Regulatory alignment a key Brexit issue for aerospace firms like Storm Aviation Group
Despite next week's general election putting the Brexit process on hold for now, the aerospace industry remains concerned over the issue of regulatory alignment with the EU and the ability of the UK to bring its products to the European market once Brexit has been finalised.
The ADS industry body wrote a letter to Brexit secretary Stephen Barclay and Chancellor of the Duchy of Lancaster Michael Gove back in October, seeking reassurances that the UK will continue to be a member of the European Aviation Safety Agency once a Brexit deal is enacted.
The ADS warned in that correspondence that alignment with Europe was ‘vital’ for the sector, adding that 'regulatory divergence would pose a serious risk’ to the aerospace industry, force higher costs and disruption, and an ‘inability to shape safety rule making’ which would make bringing UK technology to market ‘more difficult'.
The letter was written following concerns that the new deal negotiated between the EU and prime minister Boris Johnson abandoned commitments to adhere to EU regulations after Brexit.
Under the previous deal negotiated by Johnson’s predecessor Theresa May, the accompanying political declaration said that the UK would ‘consider aligning with EU rules in relevant areas’ as part of the ‘level playing field agreement’.
Briefing Parliament on her deal, May previously said that this commitment would mean negotiating a form of UK membership to the EASA and other EU regulatory institutions which determine the safety standards and technical specifications for the European single market. Aligning with regulations in this manner is widely seen as an important issue to maintain the continuity of industrial regulatory cooperation with Europe and prevent trade checks coming into force.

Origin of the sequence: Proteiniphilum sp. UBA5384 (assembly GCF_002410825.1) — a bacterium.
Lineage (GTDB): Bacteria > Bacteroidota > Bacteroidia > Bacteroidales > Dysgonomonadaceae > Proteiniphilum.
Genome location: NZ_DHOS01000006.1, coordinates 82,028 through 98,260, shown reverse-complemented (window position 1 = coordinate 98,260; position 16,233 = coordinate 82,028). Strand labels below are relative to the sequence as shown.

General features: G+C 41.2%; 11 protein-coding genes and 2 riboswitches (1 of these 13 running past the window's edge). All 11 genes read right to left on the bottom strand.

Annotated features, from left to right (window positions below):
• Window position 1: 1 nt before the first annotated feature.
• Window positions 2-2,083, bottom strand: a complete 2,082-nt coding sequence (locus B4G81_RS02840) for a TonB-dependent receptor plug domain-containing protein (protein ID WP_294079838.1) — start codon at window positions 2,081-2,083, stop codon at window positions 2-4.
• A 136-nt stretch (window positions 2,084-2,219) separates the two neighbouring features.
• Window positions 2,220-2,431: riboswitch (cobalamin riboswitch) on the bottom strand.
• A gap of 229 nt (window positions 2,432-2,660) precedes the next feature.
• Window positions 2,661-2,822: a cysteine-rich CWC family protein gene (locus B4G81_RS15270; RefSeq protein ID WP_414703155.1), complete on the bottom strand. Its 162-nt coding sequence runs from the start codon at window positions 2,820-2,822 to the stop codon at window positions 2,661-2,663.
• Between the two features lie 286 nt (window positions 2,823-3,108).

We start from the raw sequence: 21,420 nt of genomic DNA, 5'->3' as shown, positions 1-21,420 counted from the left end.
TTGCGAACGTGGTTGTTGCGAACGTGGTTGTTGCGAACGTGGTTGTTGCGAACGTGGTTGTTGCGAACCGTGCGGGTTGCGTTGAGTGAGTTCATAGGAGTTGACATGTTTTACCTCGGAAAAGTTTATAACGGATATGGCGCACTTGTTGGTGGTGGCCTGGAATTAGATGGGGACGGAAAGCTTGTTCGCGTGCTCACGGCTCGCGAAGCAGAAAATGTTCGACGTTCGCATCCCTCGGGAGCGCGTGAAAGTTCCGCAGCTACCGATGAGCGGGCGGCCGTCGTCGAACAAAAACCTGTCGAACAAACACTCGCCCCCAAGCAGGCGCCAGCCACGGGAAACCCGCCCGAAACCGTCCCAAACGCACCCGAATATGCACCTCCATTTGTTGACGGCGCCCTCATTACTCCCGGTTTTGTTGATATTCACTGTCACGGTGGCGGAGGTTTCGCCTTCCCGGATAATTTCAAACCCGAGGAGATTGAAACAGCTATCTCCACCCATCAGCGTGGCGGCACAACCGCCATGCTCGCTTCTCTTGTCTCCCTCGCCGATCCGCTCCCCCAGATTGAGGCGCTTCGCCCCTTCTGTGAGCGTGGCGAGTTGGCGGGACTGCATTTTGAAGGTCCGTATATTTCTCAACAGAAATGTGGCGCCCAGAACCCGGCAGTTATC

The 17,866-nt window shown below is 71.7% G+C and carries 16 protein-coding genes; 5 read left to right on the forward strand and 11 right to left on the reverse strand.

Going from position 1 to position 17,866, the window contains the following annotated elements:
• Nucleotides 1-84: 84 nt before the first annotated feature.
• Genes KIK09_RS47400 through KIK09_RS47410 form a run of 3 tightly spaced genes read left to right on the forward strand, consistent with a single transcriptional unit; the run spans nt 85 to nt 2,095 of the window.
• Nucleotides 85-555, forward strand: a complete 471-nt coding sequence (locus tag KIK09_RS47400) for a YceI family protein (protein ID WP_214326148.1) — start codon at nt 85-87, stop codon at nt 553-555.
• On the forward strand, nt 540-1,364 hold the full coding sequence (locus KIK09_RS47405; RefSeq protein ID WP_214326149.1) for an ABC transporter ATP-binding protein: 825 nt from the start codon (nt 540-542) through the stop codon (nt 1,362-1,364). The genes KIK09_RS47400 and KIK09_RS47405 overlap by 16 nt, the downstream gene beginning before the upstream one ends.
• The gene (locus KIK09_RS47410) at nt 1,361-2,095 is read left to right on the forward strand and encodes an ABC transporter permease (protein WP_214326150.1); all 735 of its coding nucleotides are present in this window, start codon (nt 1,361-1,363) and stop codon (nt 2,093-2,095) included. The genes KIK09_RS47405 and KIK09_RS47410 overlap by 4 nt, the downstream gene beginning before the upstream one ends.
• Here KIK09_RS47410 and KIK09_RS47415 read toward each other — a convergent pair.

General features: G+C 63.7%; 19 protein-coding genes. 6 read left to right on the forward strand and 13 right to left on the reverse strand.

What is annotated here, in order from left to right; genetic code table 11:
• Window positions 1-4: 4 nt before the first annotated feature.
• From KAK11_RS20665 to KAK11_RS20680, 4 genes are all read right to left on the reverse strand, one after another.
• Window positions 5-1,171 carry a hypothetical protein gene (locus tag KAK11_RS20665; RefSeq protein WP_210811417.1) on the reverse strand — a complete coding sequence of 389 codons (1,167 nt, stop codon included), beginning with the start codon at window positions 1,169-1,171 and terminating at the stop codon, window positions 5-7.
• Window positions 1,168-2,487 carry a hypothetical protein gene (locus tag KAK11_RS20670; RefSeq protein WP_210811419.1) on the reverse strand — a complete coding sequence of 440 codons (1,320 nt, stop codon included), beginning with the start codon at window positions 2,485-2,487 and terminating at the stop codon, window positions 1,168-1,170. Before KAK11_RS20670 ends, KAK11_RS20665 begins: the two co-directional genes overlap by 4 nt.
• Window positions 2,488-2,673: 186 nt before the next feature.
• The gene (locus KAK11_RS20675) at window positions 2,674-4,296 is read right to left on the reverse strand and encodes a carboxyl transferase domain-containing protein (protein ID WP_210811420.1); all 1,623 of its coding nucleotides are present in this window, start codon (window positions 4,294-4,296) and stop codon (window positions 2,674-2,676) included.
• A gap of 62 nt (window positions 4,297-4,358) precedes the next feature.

One business operating within the sector, Storm Aviation Group, is still operating in line with EASA standards and accreditations according to CEO Thomas Buckley, who conceded that the future of regulation after Brexit remains entirely uncertain.
Speaking to The Parliamentary Review, Buckley said: “We maintain aircraft to EASA standards and accreditations.
“A lot of countries recognise EASA requirements.”
However, Boris Johnson favours a new free-trade agreement with the EU which would see the UK set its own regulatory standards, hence the industry’s concerns over alignment and the impact deviation may have on the sector.
Yet, rather than hesitate in anticipation of what might come to pass, Buckley said that Storm Aviation has been forced to take action in order to brace itself for impending changes to regulation and mitigate for any risks, come what may of the government’s strategy.
Buckley said: “Brexit is unavoidable for the UK aviation industry and the road ahead is far from clear; we have acted promptly to mitigate associated risks as best we can.
“Considering their [the EASA’s] nature as a European body, the future is uncertain in our industry. A lot of countries recognise EASA requirements, but the future depends, in part, on how open the communication channels are.
“As a result, we are striving to plan for every possible eventuality – whether or not we remain fully governed by EASA standards, accept and recognise EASA without fully embracing them or decide to operate from Europe under our German entity, we have an all-encompassing slew of plans in place to cope with whatever the future brings.
“Regardless of whatever Brexit agreement is finalised, we will continue to deliver the quality and excellence we’re known for now, while remaining ultimately profitable.”
In response to the ADS’ letter of concern over regulatory alignment, the government said that it would pursue agreements where they were necessary, hinting that the future remains uncertain.
It is clear in the eyes of the wider industry is that maintaining regulatory alignment with Europe is important for continual cooperation and frictionless trade, yet while the future is undetermined, businesses can adopt the stance of Storm Aviation to prepare themselves for all eventualities in the short-term.
Storm Aviation Group is part of the larger Avia Solutions Group and provides support to over 40 major airlines.